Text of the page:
If we were to pull the following races out of a D&D players handbook and remove them from the setting/history of Faerun and look at them from a biological/non-magic perspective (no other planes of existence, no Fey realm etc etc etc)

  • Human
  • Elf
  • Halfling
  • Gnome
  • Dwarf
  • Orc
  • Half Elf
  • Half Orc

I feel it is logical to assume that the races all branched from a common ancestor, after all it is statistically fascinating that humanoids evolved at all.

What I want to know is:

  1. What would the evolutionary tree look like? (A diagram like the one shown below would be excellent.)

    (Original Source: http://palaeos.com/systematics/tree/images/treeolif.jpg)

  2. What factors (non-magical) would drive the evolution of such varying humanoid species?

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    $\begingroup$ It may tricky to consider Half Elf and Half Orc in an evolutionary tree, but I guess that detail could also be part of the answer. $\endgroup$ Commented Feb 11, 2015 at 17:47
  • $\begingroup$ Interesting, that question was on my personal list. Anyway, I think it's not appropriate to have half elf and half orc here. Because one parent is an elf but the other can be almost anything. $\endgroup$
    – Vincent
    Commented Feb 11, 2015 at 18:25
  • $\begingroup$ @Vincent my understanding is that both half elf and orc are always half human. If that is not the case in the D&D cannon I can specify that as my intention in the question. $\endgroup$
    – James
    Commented Feb 11, 2015 at 20:17
  • $\begingroup$ Yes, In d&d half elf and orc are both crossbred with humans $\endgroup$
    – Tim B
    Commented Feb 11, 2015 at 23:04
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    $\begingroup$ @Twelfth They're so cute you want to eat them. Or they you... Can't remember. $\endgroup$ Commented Feb 12, 2015 at 2:11

5 Answers 5


After some in-depth research into the development of various humanoid races, I've developed a corpus of theory as to their development. Upon my return from their habitat, I plan to publish the following in some sort of respectable journal, perhaps the Journal of Edible Races. While snoozing off their weekly dinner of ponies, I'm sure the other dragons will enjoy reading it over:

enter image description here

Naturally, all the humanoid races descended from some common bipedal primate. Since then, however, they have evolved into two species, with a total of five subspecies (plus three common hybrids. Broadly, these can be divided into the larger-statured humanoids: the humans, orcs, and elves, and the smaller statured humanoids: the dwarves and halflings. These two populations are not known to interbreed and produce offspring, so they should be considered separate species, but the subspecies interbreed regularly, producing some interesting hybrids.

Homo Sapiens

Humans (Homo Sapiens Sapiens)

Humans are predominantly farmers in fertile regions. They are believed to be the least differentiated stock of the homo sapiens branch of humanoids, being smaller than the hill-dwelling orcs and larger than the forest-dwelling elves. Over the past few million years, they've been engaging in low-level farming from small villages, trading regularly with both orcs and elves for resources. Recently, they've begun to domesticate some wild horses, which are driving both the development of larger societies and rapid technological improvement.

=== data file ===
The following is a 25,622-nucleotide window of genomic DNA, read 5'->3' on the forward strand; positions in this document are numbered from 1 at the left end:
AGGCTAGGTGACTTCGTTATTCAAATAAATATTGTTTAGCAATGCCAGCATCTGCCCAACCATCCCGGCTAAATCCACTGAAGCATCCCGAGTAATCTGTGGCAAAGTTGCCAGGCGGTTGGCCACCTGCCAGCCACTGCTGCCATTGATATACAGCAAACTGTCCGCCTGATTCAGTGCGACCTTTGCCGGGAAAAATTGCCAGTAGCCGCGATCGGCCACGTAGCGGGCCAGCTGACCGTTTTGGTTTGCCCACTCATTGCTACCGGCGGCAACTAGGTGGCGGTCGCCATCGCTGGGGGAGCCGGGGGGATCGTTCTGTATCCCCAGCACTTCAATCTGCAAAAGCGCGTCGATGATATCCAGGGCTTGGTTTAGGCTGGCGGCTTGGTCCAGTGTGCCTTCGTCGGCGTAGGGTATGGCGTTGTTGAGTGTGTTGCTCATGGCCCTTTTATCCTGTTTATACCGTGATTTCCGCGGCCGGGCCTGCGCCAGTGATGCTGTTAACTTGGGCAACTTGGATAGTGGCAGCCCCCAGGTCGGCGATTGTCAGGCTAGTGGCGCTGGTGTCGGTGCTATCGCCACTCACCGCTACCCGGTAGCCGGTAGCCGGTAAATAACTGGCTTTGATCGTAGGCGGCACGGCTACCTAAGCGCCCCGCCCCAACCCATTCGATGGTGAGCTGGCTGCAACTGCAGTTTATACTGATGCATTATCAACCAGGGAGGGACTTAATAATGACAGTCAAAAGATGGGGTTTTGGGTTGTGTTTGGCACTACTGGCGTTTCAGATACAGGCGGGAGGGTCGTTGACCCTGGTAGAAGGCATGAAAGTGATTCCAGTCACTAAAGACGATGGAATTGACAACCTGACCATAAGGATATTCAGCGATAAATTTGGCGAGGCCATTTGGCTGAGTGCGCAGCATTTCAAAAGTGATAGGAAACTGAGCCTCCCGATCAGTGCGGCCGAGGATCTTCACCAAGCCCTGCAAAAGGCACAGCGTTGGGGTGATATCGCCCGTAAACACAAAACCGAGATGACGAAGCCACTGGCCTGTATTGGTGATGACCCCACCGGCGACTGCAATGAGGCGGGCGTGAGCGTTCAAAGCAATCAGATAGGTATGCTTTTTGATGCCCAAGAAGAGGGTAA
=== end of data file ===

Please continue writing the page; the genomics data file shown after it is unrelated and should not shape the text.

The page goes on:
Orcs (Homo Sapiens Moria)

The orcs, unlike humans, do not rely on farming. They form hunter gatherer clans in upland regions inhabited by large animals such as oiliphants and griffins. It's believed that their hunting of these creatures has led to their evolving much stockier frames than their lowland counterparts. The breed freely with humans, producing half orcs.

It's not known if orcs and elves would be capable of producing offspring, as they do not regularly come into contact with one another. If not, then homo sapiens is a fascinating example of a ring species.

Elves (Homo Sapiens Lorien)

Elves have adapted to forest life, with small, slight bodies but surprisingly powerful arms. They live largely in homes built in the branches of large trees and coming down to the ground to hunt for game and to collect fruit.

In general, elves undertake these activities at night, possibly due to the presence of bands of forest-dwelling humans during the day. This nocturnal/diurnal duality allows elves and humans to coexist peacefully, and has also driven the elves to develop larger ears and pronounced eyes to better sense in the dark. They interbreed with humans where their ranges overlap, but this is looked down on by both humans and elves, probably due to the facts that elven frames are poorly suited to farm labor and that humans don't operate well during twilight hours.

Homo Dwarfus

Homo dwarfus has two subspecies: the dwarves and the halflings. These two races can interbreed, with the cross generally being referred to as the gnomes.

Interestingly, unlike half-orcs and half-elves, the gnomes have formed their own societies of multi-generational gnome families. It's viewed as likely, based on this, that they may develop into what could be considered a subspecies of homo dwarfus in their own right.

Dwarves (Homo Dwarfus Dwarfus)

Short and stocky, the dwarves have evolved for life underground. Like orcs, they are commonly found in hills and mountains, but have opted for a different evolutionary path.

Dwarves build elaborate warrens beneath the Earth, bringing many families together for mutual defense and child rearing. Moving through both natural and artificial tunnels has selected for short, powerful frames with large noses for drawing in more of what is often poor quality air. Dwarves have evolved a farming culture similar to humans, but in absence of good food crops growing on the surface, the dwarves have taken to gathering nutrient poor plant materials, such as grasses, in large store rooms underground. These materials are then used to grow nutritious mushrooms, as well as to brew alcohol in great quantities.